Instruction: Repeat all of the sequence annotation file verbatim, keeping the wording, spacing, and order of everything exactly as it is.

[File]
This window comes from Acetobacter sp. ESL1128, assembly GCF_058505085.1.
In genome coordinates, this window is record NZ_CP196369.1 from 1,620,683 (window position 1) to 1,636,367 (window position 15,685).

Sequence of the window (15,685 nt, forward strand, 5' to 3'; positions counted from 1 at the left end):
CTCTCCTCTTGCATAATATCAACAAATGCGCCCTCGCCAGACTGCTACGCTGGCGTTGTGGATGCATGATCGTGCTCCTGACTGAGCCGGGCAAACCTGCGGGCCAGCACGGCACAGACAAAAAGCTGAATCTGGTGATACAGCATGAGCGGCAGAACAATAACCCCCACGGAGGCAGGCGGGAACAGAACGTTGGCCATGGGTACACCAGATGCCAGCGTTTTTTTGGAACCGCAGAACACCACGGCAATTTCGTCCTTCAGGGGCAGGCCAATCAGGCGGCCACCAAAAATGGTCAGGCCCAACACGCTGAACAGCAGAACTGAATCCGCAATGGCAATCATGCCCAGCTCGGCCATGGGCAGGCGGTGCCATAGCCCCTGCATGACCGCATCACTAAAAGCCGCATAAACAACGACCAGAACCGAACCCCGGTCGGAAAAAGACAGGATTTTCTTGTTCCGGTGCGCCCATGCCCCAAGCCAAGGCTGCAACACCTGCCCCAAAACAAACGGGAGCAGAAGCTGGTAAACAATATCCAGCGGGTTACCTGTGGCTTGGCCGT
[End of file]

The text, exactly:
This window comes from Acetobacter sp. ESL1128, assembly GCF_058505085.1.
In genome coordinates, this window is record NZ_CP196369.1 from 1,620,683 (window position 1) to 1,636,367 (window position 15,685).

Sequence of the window (15,685 nt, forward strand, 5' to 3'; positions counted from 1 at the left end):
CTCTCCTCTTGCATAATATCAACAAATGCGCCCTCGCCAGACTGCTACGCTGGCGTTGTGGATGCATGATCGTGCTCCTGACTGAGCCGGGCAAACCTGCGGGCCAGCACGGCACAGACAAAAAGCTGAATCTGGTGATACAGCATGAGCGGCAGAACAATAACCCCCACGGAGGCAGGCGGGAACAGAACGTTGGCCATGGGTACACCAGATGCCAGCGTTTTTTTGGAACCGCAGAACACCACGGCAATTTCGTCCTTCAGGGGCAGGCCAATCAGGCGGCCACCAAAAATGGTCAGGCCCAACACGCTGAACAGCAGAACTGAATCCGCAATGGCAATCATGCCCAGCTCGGCCATGGGCAGGCGGTGCCATAGCCCCTGCATGACCGCATCACTAAAAGCCGCATAAACAACGACCAGAACCGAACCCCGGTCGGAAAAAGACAGGATTTTCTTGTTCCGGTGCGCCCATGCCCCAAGCCAAGGCTGCAACACCTGCCCCAAAACAAACGGGAGCAGAAGCTGGTAAACAATATCCAGCGGGTTACCTGTGGCTTGGCCGT